This is the sort of directionless slop I really can’t abide; a tuneless dirge sacrificing melody for a vague melodiousness, sticky with self-satisfied lethargy, inhabiting some sort of horrible hinterland between Mantovani and Manilow but without the hooks. It’s not Marvin’s fault, although he’s never more than adequate on this one; there are hundreds upon hundreds of records that sound exactly like If My Heart Could Sing which leave me equally cold, songs from the soundtracks of stagey, long-forgotten Fifties movie musicals and hokey, long-forgotten Fifties stage shows. When writing about the title track, regular contributor 144man absolutely nailed what I find wrong with this stuff:
When I first heard this track back in 1964, I thought that it was music suitable only for the old folks. Now it’s 47 years later, and I still don’t feel old enough to appreciate it.
I doubt there has ever been a time when this was the Sound of Young America. Banal and boring, the main value of If My Heart Could Sing is as a constant reminder of how even the all-time greats could falter if they strayed too far from their home turf. I love Marvin Gaye, and I really don’t want to listen to this again.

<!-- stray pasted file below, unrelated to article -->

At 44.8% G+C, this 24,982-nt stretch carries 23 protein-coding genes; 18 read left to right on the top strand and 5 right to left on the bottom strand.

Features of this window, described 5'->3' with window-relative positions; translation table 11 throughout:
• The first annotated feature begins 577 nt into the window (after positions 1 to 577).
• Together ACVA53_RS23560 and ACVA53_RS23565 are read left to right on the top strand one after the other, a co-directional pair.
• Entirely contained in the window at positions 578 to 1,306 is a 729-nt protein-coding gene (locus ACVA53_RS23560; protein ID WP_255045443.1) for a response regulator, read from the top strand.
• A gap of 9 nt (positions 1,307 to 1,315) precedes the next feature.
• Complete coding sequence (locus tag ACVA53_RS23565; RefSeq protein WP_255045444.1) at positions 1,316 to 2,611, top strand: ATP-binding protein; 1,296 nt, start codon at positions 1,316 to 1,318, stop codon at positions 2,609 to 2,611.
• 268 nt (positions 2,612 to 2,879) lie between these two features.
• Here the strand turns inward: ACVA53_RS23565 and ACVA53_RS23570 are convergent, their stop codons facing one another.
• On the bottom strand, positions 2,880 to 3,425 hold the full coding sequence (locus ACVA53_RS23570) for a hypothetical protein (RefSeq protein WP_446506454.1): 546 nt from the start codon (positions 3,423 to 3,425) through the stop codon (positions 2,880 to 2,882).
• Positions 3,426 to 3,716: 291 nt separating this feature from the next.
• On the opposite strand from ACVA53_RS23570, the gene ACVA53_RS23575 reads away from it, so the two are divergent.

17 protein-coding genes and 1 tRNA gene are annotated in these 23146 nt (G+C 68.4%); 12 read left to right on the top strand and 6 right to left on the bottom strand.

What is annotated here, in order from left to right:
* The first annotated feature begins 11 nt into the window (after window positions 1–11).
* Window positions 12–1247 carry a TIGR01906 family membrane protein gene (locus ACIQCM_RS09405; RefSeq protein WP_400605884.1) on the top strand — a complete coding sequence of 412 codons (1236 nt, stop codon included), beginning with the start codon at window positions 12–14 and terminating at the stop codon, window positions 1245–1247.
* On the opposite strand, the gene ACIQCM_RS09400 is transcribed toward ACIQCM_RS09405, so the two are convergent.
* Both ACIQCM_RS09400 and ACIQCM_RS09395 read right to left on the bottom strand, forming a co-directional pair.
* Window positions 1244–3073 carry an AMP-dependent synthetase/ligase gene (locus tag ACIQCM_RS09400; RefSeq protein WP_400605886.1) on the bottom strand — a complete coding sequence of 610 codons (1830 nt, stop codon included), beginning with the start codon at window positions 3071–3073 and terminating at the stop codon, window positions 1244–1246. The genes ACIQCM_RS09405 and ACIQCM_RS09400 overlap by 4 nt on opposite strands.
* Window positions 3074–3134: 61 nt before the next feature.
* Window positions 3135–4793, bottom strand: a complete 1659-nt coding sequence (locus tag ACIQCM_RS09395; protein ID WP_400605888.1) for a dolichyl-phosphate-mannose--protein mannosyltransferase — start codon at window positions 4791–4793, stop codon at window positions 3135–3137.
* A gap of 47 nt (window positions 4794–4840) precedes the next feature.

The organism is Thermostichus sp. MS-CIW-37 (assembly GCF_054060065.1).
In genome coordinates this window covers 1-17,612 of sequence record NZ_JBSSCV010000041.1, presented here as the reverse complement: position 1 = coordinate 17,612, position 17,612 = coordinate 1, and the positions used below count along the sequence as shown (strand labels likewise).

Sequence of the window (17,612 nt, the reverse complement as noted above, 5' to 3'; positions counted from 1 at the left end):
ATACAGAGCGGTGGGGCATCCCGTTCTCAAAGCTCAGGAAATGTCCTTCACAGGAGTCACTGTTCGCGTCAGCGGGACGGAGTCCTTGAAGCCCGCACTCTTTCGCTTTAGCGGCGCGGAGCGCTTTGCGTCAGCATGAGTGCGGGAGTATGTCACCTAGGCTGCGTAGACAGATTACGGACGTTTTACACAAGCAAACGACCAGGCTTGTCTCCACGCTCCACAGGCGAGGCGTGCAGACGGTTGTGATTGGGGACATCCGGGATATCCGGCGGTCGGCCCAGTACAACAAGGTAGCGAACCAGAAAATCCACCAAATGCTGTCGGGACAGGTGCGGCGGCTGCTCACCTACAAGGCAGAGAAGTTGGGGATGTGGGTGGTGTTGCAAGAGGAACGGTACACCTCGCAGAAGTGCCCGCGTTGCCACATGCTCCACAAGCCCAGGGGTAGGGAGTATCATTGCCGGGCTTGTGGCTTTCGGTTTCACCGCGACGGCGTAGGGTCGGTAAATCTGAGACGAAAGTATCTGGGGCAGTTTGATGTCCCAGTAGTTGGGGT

MOTOWN JUNKIES VERDICT
(I’ve had MY say, now it’s your turn. Agree? Disagree? Leave a comment, or click the thumbs at the bottom there. Dissent is encouraged!)
You’re reading Motown Junkies, an attempt to review every Motown A- and B-side ever released. Click on the “previous” and “next” buttons below to go back and forth through the catalogue, or visit the Master Index for a full list of reviews so far.
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“Try It Baby”
“I Like It Like That”